Drivers of extinction risk in African mammals: the interplay of distribution state, human pressure, conservation response and species biology

Di Marco, Moreno, Buchanan, Graeme M., Szantoi, Zoltan, Holmgren, Milena, Marasini, Gabriele Grottolo, Gross, Dorit, Tranquilli, Sandra, Boitani, Luigi and Rondinini, Carlo (2014) Drivers of extinction risk in African mammals: the interplay of distribution state, human pressure, conservation response and species biology. Philosophical transactions of the Royal Society of London. Series B, Biological sciences, 369 1643: 1-12. doi:10.1098/rstb.2013.0198


Author Di Marco, Moreno
Buchanan, Graeme M.
Szantoi, Zoltan
Holmgren, Milena
Marasini, Gabriele Grottolo
Gross, Dorit
Tranquilli, Sandra
Boitani, Luigi
Rondinini, Carlo
Title Drivers of extinction risk in African mammals: the interplay of distribution state, human pressure, conservation response and species biology
Journal name Philosophical transactions of the Royal Society of London. Series B, Biological sciences   Check publisher's open access policy
ISSN 1471-2970
0962-8436
Publication date 2014-05-26
Sub-type Article (original research)
DOI 10.1098/rstb.2013.0198
Open Access Status Not yet assessed
Volume 369
Issue 1643
Start page 1
End page 12
Total pages 12
Place of publication London, United Kingdom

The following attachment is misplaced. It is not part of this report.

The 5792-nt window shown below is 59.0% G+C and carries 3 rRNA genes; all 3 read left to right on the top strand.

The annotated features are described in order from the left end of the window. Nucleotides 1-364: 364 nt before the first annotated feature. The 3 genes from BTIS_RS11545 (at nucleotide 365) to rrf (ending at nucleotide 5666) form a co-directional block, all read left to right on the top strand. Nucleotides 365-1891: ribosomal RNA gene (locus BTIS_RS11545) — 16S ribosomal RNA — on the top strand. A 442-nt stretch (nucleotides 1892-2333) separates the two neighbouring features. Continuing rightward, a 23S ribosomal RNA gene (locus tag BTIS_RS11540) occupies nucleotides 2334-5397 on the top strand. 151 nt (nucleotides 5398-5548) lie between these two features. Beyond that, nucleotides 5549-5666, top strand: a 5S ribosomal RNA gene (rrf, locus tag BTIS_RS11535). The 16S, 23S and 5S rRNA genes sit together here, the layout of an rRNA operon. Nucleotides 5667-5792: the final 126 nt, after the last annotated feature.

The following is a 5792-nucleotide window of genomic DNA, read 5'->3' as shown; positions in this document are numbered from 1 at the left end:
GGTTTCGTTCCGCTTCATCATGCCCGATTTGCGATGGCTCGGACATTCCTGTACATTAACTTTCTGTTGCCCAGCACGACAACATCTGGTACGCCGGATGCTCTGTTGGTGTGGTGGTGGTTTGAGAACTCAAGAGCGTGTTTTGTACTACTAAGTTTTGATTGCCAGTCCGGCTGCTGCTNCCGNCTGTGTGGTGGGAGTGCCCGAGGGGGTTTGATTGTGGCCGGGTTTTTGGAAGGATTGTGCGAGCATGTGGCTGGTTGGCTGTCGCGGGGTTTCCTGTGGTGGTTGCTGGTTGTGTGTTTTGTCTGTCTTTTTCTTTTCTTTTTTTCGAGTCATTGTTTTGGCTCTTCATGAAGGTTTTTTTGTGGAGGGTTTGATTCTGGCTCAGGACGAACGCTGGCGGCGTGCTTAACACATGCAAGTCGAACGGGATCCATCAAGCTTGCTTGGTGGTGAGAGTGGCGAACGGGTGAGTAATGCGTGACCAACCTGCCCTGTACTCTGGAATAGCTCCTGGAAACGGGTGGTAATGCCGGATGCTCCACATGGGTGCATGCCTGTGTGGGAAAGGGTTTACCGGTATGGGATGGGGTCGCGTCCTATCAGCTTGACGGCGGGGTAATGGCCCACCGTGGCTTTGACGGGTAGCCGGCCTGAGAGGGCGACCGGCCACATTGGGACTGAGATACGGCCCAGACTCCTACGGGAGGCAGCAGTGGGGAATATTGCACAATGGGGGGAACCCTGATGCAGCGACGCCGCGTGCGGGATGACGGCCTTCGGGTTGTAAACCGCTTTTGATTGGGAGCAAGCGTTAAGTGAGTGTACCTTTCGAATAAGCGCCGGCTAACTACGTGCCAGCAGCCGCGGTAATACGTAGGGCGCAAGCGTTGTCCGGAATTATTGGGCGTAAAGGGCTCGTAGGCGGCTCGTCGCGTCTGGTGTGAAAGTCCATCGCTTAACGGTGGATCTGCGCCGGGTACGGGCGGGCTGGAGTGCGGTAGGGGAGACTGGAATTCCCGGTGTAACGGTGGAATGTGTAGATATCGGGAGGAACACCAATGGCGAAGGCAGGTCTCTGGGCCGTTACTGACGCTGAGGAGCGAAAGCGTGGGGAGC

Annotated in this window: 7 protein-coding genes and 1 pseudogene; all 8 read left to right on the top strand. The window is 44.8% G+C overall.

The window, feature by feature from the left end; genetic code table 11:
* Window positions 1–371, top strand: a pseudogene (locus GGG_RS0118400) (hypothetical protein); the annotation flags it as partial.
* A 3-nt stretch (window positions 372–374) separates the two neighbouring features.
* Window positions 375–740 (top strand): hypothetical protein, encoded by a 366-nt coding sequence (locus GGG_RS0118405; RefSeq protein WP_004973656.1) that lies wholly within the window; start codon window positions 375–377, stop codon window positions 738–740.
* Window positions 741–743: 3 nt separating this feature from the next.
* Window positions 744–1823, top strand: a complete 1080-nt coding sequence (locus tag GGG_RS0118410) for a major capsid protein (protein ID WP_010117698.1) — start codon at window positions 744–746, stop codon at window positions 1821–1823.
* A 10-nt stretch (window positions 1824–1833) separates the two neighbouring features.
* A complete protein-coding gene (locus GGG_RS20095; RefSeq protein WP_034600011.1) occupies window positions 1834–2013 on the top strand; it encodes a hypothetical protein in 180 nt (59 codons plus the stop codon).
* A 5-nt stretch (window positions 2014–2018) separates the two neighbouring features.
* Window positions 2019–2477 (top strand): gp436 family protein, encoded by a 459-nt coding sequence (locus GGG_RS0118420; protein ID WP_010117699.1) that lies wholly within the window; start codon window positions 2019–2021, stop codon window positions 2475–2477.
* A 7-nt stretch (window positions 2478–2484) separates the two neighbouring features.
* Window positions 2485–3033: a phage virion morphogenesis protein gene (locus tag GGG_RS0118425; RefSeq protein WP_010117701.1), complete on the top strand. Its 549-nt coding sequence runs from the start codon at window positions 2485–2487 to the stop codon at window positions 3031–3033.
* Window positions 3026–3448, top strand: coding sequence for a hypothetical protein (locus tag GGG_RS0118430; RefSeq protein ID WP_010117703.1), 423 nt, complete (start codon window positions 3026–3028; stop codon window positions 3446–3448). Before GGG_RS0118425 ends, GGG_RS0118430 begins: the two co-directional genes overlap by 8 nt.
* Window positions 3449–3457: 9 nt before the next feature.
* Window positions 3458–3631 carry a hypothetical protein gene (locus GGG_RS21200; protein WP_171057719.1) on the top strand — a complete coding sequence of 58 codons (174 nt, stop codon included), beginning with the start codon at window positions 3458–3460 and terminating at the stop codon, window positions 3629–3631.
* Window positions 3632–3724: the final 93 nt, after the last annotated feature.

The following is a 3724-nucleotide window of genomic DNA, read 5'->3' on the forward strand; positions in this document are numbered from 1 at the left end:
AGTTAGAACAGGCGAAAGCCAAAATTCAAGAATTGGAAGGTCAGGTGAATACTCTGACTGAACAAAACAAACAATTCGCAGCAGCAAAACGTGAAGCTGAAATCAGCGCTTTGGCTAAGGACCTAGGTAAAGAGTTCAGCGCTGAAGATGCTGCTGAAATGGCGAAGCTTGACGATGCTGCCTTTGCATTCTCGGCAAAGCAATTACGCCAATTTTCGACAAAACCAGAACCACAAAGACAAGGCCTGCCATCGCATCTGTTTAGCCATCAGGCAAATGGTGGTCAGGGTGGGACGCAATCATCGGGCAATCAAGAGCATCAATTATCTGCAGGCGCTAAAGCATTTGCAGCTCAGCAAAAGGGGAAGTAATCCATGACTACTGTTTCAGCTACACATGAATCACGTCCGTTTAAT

Publisher The Royal Society Publishing
Language eng
Abstract Although conservation intervention has reversed the decline of some species, our success is outweighed by a much larger number of species moving towards extinction. Extinction risk modelling can identify correlates of risk and species not yet recognized to be threatened. Here, we use machine learning models to identify correlates of extinction risk in African terrestrial mammals using a set of variables belonging to four classes: species distribution state, human pressures, conservation response and species biology. We derived information on distribution state and human pressure from satellite-borne imagery. Variables in all four classes were identified as important predictors of extinction risk, and interactions were observed among variables in different classes (e.g. level of protection, human threats, species distribution ranges). Species biology had a key role in mediating the effect of external variables. The model was 90% accurate in classifying extinction risk status of species, but in a few cases the observed and modelled extinction risk mismatched. Species in this condition might suffer from an incorrect classification of extinction risk (hence require reassessment). An increased availability of satellite imagery combined with improved resolution and classification accuracy of the resulting maps will play a progressively greater role in conservation monitoring.
Keyword Biodiversity
onservation actions
Habitat loss
Life history
Random forest model
Threats
Q-Index Code C1
Q-Index Status Provisional Code
Institutional Status Non-UQ

Document type: Journal Article
Sub-type: Article (original research)
Collection: School of Biological Sciences Publications
 
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